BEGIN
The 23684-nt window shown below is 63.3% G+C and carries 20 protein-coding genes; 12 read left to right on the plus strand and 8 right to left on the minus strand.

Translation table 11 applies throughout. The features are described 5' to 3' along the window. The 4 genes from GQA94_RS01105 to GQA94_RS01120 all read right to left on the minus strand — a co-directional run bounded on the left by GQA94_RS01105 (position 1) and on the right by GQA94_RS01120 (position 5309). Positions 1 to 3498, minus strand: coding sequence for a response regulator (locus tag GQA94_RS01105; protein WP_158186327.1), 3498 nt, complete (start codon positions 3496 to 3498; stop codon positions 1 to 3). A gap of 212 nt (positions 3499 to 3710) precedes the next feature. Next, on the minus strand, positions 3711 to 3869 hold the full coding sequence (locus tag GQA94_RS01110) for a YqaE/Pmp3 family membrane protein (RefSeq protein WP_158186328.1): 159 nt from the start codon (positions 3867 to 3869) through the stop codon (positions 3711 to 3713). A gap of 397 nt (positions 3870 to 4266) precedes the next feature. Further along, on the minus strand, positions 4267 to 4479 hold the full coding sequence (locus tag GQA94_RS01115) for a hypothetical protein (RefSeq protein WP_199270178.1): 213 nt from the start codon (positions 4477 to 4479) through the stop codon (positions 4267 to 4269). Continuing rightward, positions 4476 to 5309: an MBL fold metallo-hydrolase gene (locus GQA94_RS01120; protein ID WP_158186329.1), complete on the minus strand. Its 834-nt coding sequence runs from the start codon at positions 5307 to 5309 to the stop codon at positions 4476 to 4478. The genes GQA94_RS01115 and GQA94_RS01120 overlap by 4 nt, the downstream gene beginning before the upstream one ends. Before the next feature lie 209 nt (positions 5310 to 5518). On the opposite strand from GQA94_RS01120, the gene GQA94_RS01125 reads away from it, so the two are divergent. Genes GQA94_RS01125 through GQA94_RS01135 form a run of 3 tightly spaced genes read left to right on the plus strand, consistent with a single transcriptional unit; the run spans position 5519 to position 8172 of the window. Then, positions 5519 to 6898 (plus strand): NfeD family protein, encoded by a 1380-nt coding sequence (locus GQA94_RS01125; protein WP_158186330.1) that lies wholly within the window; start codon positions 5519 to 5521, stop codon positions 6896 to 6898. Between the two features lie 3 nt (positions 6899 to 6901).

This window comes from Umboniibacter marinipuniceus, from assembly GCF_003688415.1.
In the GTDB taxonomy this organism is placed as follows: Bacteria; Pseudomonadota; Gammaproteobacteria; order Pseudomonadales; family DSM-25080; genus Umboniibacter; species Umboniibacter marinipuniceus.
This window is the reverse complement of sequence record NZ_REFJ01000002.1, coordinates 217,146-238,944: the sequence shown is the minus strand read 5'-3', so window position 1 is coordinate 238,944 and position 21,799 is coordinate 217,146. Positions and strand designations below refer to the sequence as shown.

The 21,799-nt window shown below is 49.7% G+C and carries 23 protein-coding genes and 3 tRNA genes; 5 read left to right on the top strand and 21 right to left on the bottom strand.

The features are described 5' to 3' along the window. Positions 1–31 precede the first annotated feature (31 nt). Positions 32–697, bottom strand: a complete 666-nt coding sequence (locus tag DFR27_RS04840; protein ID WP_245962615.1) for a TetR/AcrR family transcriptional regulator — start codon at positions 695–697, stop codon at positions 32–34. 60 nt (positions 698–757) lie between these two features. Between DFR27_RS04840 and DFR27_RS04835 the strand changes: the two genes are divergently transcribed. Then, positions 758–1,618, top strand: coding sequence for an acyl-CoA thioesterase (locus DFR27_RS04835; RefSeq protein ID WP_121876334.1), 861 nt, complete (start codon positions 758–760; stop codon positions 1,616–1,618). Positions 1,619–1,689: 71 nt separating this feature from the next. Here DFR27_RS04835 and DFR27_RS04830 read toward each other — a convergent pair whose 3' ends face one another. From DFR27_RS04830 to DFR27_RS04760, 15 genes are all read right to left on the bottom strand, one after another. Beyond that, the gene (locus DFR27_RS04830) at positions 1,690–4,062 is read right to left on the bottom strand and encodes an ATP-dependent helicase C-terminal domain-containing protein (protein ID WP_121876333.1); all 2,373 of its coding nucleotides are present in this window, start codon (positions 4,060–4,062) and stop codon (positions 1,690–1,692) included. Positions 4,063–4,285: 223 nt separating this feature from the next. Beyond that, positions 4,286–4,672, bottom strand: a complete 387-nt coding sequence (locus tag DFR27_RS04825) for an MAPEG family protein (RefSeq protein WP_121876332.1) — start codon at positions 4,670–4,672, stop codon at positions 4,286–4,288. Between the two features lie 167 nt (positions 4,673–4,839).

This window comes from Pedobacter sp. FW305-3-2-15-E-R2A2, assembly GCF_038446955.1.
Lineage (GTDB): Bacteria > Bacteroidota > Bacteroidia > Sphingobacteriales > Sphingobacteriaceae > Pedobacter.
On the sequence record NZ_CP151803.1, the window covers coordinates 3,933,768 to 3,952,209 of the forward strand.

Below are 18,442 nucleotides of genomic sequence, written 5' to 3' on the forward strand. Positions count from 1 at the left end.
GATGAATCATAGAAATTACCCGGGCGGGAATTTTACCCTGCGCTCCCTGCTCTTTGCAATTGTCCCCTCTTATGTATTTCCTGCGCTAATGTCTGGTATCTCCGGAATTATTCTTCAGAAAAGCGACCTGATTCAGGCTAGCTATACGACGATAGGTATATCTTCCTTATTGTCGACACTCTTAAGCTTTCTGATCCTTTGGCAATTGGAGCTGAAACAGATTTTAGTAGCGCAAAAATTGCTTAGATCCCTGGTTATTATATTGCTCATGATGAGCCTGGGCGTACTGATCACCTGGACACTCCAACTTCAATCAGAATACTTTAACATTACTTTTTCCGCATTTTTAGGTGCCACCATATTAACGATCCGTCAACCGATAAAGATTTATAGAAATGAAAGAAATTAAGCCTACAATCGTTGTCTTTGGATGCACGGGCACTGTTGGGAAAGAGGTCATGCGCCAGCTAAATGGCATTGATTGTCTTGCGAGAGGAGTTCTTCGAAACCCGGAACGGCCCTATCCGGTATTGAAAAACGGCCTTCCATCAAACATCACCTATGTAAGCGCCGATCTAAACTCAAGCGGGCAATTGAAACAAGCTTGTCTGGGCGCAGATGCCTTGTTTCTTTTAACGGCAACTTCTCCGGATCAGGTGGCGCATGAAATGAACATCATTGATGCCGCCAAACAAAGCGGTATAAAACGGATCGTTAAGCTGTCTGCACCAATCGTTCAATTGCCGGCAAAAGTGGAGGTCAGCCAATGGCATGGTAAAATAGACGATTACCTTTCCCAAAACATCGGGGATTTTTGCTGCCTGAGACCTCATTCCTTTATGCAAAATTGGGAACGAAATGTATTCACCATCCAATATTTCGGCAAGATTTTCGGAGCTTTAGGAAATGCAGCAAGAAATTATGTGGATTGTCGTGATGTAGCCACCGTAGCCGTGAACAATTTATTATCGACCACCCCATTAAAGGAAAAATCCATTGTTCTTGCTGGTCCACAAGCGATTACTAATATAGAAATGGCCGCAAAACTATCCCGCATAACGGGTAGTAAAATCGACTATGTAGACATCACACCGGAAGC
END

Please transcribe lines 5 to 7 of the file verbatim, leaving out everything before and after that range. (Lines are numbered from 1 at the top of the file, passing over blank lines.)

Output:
This window is the reverse complement of sequence record NZ_REFJ01000002.1, coordinates 217,146-238,944: the sequence shown is the minus strand read 5'-3', so window position 1 is coordinate 238,944 and position 21,799 is coordinate 217,146. Positions and strand designations below refer to the sequence as shown.

The 21,799-nt window shown below is 49.7% G+C and carries 23 protein-coding genes and 3 tRNA genes; 5 read left to right on the top strand and 21 right to left on the bottom strand.

The features are described 5' to 3' along the window. Positions 1–31 precede the first annotated feature (31 nt). Positions 32–697, bottom strand: a complete 666-nt coding sequence (locus tag DFR27_RS04840; protein ID WP_245962615.1) for a TetR/AcrR family transcriptional regulator — start codon at positions 695–697, stop codon at positions 32–34. 60 nt (positions 698–757) lie between these two features. Between DFR27_RS04840 and DFR27_RS04835 the strand changes: the two genes are divergently transcribed. Then, positions 758–1,618, top strand: coding sequence for an acyl-CoA thioesterase (locus DFR27_RS04835; RefSeq protein ID WP_121876334.1), 861 nt, complete (start codon positions 758–760; stop codon positions 1,616–1,618). Positions 1,619–1,689: 71 nt separating this feature from the next. Here DFR27_RS04835 and DFR27_RS04830 read toward each other — a convergent pair whose 3' ends face one another. From DFR27_RS04830 to DFR27_RS04760, 15 genes are all read right to left on the bottom strand, one after another. Beyond that, the gene (locus DFR27_RS04830) at positions 1,690–4,062 is read right to left on the bottom strand and encodes an ATP-dependent helicase C-terminal domain-containing protein (protein ID WP_121876333.1); all 2,373 of its coding nucleotides are present in this window, start codon (positions 4,060–4,062) and stop codon (positions 1,690–1,692) included. Positions 4,063–4,285: 223 nt separating this feature from the next. Beyond that, positions 4,286–4,672, bottom strand: a complete 387-nt coding sequence (locus tag DFR27_RS04825) for an MAPEG family protein (RefSeq protein WP_121876332.1) — start codon at positions 4,670–4,672, stop codon at positions 4,286–4,288. Between the two features lie 167 nt (positions 4,673–4,839).